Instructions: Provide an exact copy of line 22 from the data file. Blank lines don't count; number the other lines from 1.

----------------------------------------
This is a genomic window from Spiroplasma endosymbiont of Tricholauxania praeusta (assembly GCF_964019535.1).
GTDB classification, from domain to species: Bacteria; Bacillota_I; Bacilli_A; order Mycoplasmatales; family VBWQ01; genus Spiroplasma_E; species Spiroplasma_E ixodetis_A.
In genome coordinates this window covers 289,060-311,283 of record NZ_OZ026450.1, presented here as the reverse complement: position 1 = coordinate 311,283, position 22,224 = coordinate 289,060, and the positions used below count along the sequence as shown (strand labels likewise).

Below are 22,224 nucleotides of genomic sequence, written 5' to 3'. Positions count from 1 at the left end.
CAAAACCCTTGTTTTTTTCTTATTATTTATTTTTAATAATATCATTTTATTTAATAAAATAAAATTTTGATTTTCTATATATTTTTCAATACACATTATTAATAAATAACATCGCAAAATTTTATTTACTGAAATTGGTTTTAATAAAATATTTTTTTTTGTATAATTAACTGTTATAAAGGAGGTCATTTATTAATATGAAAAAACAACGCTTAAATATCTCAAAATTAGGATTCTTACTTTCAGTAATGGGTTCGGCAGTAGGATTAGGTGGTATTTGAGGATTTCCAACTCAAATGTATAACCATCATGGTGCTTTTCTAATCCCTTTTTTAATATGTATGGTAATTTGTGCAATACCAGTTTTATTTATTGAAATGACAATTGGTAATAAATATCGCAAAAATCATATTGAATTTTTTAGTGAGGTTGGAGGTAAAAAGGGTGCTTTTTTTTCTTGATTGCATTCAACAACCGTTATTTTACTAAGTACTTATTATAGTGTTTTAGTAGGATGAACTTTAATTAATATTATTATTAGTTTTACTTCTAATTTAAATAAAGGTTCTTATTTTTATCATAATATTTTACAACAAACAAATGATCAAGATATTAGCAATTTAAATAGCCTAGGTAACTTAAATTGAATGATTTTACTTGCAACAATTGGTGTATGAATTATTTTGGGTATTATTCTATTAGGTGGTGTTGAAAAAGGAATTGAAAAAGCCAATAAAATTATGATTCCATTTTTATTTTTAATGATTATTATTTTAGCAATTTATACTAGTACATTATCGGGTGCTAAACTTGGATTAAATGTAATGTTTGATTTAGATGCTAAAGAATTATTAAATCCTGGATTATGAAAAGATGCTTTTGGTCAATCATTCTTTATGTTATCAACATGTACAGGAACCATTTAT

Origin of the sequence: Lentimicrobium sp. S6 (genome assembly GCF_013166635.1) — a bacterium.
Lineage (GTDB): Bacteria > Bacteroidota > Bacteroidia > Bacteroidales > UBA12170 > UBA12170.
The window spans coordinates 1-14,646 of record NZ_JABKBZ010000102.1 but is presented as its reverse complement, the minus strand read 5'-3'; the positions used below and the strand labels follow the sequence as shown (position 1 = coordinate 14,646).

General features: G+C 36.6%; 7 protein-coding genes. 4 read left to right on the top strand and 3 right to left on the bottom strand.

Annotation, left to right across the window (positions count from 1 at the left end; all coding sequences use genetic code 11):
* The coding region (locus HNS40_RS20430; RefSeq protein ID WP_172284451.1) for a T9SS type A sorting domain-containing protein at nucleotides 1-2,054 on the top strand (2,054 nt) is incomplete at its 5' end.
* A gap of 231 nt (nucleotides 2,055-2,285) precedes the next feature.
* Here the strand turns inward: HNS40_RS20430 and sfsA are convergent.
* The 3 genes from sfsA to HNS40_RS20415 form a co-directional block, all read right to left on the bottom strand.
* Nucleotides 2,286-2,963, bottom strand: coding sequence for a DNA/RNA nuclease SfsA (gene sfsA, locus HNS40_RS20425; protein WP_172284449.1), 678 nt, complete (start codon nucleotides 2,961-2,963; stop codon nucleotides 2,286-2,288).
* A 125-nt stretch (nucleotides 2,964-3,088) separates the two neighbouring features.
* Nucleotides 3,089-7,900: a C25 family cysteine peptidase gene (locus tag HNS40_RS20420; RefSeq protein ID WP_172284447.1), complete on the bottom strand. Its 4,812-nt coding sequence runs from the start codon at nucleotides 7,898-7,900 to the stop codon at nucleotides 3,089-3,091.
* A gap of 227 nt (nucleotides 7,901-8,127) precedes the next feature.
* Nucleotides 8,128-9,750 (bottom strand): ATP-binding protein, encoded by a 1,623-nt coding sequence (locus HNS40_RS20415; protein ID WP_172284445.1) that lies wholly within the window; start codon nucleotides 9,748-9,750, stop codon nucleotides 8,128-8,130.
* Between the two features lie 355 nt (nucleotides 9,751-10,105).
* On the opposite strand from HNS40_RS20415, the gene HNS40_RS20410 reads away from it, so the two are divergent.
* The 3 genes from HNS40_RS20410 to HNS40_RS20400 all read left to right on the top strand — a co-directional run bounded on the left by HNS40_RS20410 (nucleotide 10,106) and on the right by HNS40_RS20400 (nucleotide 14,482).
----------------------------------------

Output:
* The 3 genes from HNS40_RS20410 to HNS40_RS20400 all read left to right on the top strand — a co-directional run bounded on the left by HNS40_RS20410 (nucleotide 10,106) and on the right by HNS40_RS20400 (nucleotide 14,482).